You have been an editor of the handbook Trade Secrets Throughout The World since January this year. What are your top tips for how to incorporate trade secrets into an IP portfolio?
Protecting innovations with trade secrets has recently become more urgent than ever. During the pandemic, one often heard from patent holders for covid-19 vaccines and treatments that a licence, whether voluntary or compulsory, for patents concerning these technologies would not help licensees produce them – additional secret know-how and skills would be necessary.
If that is true, one would have to think of a system where core technologies are protected by patents, which, in order to be valid, need to be enabling. If one could create a trusted depository for additional know-how (eg, a blockchain-secured depository where access could only be given by voluntary arrangements between a know-how depositor and an interested party like one wishing to make experimental use of clauses like in Article 11(2) of German Patent Act or by compulsory licences), it would work for biological inventions with regard to the depository for biological material that has existed in Budapest under WIPO for a long time. Open innovation agreements would possibly contain, then, a first royalty for the patent-protected part of the technology and a second royalty for the trade secrets to be used – with everything licensed under FRAND conditions. The depository could also have learning materials (ie, organised data supplies) that are necessary for training self-learning AI systems and the like. WIPO or some other suitable organisation should build such a trusted depository sooner rather than later.
You told IAM last year that the European Commission was considering proposals you made in relation to SEP questions. What is your take on the recent draft SEP regulation proposal, and how do you expect it to affect IP strategy in Europe?
The recent draft SEP regulation of 27 April 2023 meets my more or less unrestricted approval (COM(2023)232). I like the provision introducing an SEP register that shows to which standard certain patents belong as real SEPs. Further, an essentiality test and a FRAND-determination arbitration procedure are necessary before SEPs can be enforced by injunctive requests in patent infringement courts. The same applies to my long-published proposal that top-down aggregate royalties would be the only ones to fulfil FRAND conditions, as per Huawei or ZTE.
The system of the proposal is similar in its essential elements to what I have been proposing since 2012 as a valuable instrument comparable to the LOR systems that several EU countries (eg, Germany) have provided for (Article 23(4) of the German Patent Act).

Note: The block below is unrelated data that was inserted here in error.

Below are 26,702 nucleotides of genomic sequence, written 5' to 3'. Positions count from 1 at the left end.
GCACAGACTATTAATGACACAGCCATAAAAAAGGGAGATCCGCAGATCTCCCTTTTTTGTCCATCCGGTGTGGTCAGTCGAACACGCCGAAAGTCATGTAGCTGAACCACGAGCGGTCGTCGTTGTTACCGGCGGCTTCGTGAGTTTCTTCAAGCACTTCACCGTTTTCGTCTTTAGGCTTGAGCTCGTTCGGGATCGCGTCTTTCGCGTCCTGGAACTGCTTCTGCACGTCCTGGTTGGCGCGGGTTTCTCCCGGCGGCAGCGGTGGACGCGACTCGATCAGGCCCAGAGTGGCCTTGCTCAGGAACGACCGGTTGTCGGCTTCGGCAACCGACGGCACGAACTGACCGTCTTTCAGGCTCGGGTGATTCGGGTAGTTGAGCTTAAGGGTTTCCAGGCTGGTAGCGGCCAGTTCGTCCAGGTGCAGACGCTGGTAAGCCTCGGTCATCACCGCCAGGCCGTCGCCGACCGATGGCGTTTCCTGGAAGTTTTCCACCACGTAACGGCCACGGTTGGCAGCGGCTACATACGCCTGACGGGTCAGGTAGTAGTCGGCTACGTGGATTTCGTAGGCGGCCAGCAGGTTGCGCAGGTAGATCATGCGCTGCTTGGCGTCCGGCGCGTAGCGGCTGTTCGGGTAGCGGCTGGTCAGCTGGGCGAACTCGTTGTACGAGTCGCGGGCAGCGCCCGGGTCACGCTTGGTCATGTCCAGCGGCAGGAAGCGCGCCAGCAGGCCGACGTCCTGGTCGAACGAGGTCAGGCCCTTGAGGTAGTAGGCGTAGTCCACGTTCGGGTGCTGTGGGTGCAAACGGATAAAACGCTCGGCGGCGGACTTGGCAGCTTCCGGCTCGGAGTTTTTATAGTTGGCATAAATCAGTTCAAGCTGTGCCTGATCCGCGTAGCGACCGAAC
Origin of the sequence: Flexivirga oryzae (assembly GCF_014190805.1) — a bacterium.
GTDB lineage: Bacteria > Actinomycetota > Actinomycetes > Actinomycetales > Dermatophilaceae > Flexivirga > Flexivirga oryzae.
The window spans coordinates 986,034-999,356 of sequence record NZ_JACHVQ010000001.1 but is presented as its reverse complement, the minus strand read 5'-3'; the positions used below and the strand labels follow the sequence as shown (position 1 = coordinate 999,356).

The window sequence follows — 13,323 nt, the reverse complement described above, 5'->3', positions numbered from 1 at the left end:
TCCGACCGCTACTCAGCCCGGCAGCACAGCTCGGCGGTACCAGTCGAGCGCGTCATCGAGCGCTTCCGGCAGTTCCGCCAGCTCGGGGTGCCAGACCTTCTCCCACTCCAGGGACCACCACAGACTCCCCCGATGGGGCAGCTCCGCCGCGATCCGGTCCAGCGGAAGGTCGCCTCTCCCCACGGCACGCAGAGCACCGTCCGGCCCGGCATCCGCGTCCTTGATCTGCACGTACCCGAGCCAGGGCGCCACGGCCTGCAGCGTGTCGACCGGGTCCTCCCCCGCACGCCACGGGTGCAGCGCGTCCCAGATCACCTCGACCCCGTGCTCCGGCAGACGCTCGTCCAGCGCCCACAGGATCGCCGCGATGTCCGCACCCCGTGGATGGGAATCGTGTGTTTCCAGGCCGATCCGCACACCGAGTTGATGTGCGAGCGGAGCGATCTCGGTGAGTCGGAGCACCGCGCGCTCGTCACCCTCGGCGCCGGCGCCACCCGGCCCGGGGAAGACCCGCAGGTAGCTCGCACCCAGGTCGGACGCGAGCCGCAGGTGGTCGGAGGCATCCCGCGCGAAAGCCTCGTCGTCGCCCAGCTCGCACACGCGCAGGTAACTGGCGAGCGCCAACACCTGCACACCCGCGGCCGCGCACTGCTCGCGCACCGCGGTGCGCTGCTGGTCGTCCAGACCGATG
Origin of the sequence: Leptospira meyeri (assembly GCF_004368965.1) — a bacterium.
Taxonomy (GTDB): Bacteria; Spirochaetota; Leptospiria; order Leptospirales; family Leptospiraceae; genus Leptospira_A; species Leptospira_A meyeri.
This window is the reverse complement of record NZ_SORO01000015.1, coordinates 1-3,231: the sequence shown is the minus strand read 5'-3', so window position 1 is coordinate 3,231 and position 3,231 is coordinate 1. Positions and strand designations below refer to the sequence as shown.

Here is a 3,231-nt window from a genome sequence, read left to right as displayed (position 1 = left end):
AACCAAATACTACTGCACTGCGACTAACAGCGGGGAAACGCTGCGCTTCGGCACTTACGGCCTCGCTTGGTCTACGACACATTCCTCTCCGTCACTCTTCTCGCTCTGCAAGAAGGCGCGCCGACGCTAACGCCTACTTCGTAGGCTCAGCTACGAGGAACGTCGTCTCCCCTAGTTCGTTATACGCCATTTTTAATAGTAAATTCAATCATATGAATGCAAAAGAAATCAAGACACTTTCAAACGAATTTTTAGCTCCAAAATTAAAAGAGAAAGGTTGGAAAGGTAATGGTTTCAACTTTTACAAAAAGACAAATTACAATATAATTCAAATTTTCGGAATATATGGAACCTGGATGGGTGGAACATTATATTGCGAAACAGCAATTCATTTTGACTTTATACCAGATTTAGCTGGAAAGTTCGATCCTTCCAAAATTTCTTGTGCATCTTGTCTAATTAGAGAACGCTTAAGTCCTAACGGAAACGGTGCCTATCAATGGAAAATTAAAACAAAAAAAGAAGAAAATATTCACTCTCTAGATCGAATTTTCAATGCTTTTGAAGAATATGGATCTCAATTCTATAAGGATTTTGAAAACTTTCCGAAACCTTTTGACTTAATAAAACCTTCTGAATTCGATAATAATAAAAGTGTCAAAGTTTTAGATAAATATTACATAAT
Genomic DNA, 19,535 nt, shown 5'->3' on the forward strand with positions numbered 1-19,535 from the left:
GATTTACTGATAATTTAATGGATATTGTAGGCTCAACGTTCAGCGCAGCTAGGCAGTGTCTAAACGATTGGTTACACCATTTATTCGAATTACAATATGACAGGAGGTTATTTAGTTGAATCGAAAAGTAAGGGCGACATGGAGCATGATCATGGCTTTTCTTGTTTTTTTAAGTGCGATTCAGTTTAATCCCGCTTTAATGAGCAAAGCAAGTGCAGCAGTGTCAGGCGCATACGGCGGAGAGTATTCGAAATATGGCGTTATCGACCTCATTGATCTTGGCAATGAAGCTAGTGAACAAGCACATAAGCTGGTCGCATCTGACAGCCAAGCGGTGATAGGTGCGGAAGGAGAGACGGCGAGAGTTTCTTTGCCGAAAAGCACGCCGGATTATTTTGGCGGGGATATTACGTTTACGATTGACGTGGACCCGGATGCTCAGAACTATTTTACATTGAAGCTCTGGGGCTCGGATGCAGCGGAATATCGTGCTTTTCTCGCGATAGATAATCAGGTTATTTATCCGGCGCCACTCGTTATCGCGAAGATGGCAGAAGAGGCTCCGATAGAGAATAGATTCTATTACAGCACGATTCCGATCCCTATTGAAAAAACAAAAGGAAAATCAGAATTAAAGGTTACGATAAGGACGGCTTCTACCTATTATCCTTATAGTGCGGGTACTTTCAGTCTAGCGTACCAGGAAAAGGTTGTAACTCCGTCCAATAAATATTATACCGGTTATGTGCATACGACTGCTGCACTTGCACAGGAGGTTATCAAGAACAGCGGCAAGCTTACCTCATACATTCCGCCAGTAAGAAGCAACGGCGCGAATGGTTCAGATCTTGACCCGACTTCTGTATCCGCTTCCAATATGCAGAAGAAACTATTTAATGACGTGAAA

How would you characterise the current patent-eligibility landscape in Europe, and what changes would you like to see?
My expectation is that getting a licence under an SEP portfolio will become easier and cheaper, particularly for SMEs, so that court-handled litigation cases can be drastically reduced.
As for the patent-eligibility landscape, I would think that one should revisit the question of whether research tool-related patents should be allowed to contain reach-through claims. That would introduce the possibility that medicaments found or identified using a research matrix could be equally protected by patents, like inventions made by secondary inventors using patented AI systems as tools to create new products.
What, for you, are the key elements of a successful litigation strategy?
Careful feature-by-feature analysis of the allegedly infringing embodiment and disputed patent would be the start. Further, a global – or at least Europe-wide – litigation strategy should be used, like going to countries that allow practically automatic injunctive relief (eg, Germany, the United States and possibly the United Kingdom) for collecting satisfyingly high damages. Then, overall settlement on a global basis or European basis should be used.
There is increasing talk about how arbitration might be used to settled SEP/FRAND disputes – what are some of the pros and cons of using alternative dispute resolution in this space?
Mandatory arbitration before litigation should be used to settle SEP/FRAND disputes. Pros are that incompetent courts, with all due respect, would not have to handle so many technically difficult cases. Financially weaker SMEs that cannot bear high patent litigation costs like we are currently seeing in Germany would have much easier access to SEP-protected technologies. The con would be that in normal arbitration procedures, results would not be public. However, this could be solved by a publication system like that proposed in the European Commission SEP draft regulation.
European and German Patent and Trademark Attorney
Based in Munich, Heinz Goddar is a partner at Boehmert & Boehmert and teaches IP law at the University of Bremen, Bucerius Law School and the Munich IP Law Center, as well as several universities in Asia and the United States. Prof Dr Goddar is a past president of LES International and LES Germany, and he has been a co-editor of Trade Secrets Throughout the World since January 2023.